It’s the eternal scale-up dilemma: What do we do about founders who fail to scale? Founders launch the innovative, game-changing businesses we need to make a dent in the existential crises facing mankind, but those very same Founders are often the reason their ventures fail to scale. What are we to do? It’s the ultimate Founder’s dilemma for Funders!
Profound stakes: SDG’s lie in the hands of leaders in innovative impact firms
The global context brings profound stakes to this dilemma. The UN’s Sustainable Development Goals will require scaling the innovations brought to market by Founders. But if they fail to scale, we’ll miss the Global Goals – climate change, inequality and the resulting social upheaval, food security and water scarcity… overcoming these profoundly existential issues relies on scaling Founders’ innovations. Yes, funding, talent, legislation and an entire ecosystem working towards the same vision are also needed. But in the end it will happen because of innovations that scale, because leaders scaled healthy organisations to deploy them at scale. Its impossible to escape the ‘make or break’ role of leadership in innovative impact firms.
Founders: Your biggest risk
Scarily, a very high percentage of the best Founders fail when they scale because they fail to adapt to the leadership demands of the scale up stages of the business lifecycle. Quite simply, if we want to achieve systemic change, we need to solve this leadership problem.
…but also, your only hope
The four solutions that are often discussed as a solution to this dilemma can be referred to as Replace, Stay Small, Bolster, and Grow. 2 of them entail avoid the problems associated with scaling Founder-led businesses. As we will see, none of these will get us across the finish line. We simply MUST scale Founder-led businesses to achieve the Global Goals. So need more effective approaches to scaling innovative firms.
But first, the problems with the 4 traditional models.
Option 1: Replacing founders: normally a bad idea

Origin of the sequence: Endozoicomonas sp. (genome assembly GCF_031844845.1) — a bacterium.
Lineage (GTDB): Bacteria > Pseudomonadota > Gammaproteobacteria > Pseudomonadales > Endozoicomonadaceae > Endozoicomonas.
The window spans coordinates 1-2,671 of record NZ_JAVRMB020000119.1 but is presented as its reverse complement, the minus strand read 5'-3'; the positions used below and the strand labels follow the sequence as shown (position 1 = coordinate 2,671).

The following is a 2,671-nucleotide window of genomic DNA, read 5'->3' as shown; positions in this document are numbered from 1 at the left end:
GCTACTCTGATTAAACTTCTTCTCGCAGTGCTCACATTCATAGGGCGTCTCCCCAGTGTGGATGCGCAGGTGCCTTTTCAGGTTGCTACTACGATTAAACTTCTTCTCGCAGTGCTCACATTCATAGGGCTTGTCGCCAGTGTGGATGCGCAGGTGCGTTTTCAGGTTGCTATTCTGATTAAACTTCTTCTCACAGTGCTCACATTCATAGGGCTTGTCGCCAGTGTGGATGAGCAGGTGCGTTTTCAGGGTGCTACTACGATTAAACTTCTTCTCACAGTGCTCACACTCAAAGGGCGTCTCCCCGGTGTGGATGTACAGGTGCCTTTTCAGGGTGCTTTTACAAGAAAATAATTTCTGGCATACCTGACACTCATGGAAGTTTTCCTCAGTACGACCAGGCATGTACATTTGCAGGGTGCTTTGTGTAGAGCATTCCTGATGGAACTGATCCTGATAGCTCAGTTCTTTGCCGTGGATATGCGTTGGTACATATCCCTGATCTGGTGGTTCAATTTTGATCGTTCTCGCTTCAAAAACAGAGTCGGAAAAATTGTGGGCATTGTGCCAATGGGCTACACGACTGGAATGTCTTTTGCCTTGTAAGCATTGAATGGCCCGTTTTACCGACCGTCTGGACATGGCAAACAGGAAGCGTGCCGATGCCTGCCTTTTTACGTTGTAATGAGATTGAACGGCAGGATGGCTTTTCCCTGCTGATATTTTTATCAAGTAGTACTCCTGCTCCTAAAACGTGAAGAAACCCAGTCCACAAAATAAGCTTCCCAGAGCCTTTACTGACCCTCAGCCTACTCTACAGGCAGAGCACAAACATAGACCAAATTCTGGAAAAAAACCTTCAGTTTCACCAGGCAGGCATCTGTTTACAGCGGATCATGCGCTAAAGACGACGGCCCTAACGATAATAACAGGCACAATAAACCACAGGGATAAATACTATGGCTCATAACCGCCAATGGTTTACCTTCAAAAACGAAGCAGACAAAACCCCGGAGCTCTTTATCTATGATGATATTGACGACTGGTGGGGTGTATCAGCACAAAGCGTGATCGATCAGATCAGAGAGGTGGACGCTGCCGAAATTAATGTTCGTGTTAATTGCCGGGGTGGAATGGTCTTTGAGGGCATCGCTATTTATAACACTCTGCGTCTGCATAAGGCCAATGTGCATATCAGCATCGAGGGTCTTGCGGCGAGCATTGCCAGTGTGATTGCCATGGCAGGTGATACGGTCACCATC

Removing the founder and installing a corporate CEO or manager who has experience running large organisations was once the norm. Sometimes, the Founders move to secondary role aligned to their strengths; sometimes they leave.
But global VC giants like Sequoia have changed tack and no longer back Founders they will be forced to replace because the risks created by Founders leaving are just as great – maybe greater.
Founder-led businesses are fundamentally intertwined with the founders themselves. Founders truly are the glue. If they are replaced, any one of a number of issues can quickly kill the firm. For example: a ‘culture crash’ because too many ley people are loyal to the founder and reject their replacement; a ‘passion crash’, because Founders were the maniacal fountains of passion for customer experience, which walked out the door with them; or simply a ‘functional crash’, because we realise how many balls the Founders kept in the air when they fall after Founders leave.
OPTION 2: Stay small: practical, but surrendering our future is not an option
Some vote for choosing to stay small because it’s the best of a bad bunch of options. Of course, staying small is immensely practical. Rather, a small scale success than a grand failure.
But if most of our impact innovations stay small, we will fail to achieve the Global Goals and that is a world I don’t want my children to raise their children in.
Don’t get me wrong. Sometimes Replace or Stay Small are necessary options. But zooming out of individual impact businesses to the universe of impact investing and the reason we do it, this can’t be normative because then we will simply never achieve the SDG’s.
So, in a nutshell, helping Founders to scale well is the only hope we have of achieving the Global Goals. Fraught though the path may be, founders remain the best hope for scaling their businesses, and this is supported by best-selling book, The Founder’s Mentality, which revealed that most companies that achieve sustainable growth can trace their success to a bold, ambitious founders in the drivers seat, obsessed with the success of the business.
Thus the question: how do we best support Founders to scale?
OPTION 3: Bolstering Founders: necessary but often fails
A popular option is to build a strong leadership and managerial coalition that supports the founder without replacing them (i.e. Mark Zuckerberg, Sheryl Sandberg, and their Exco)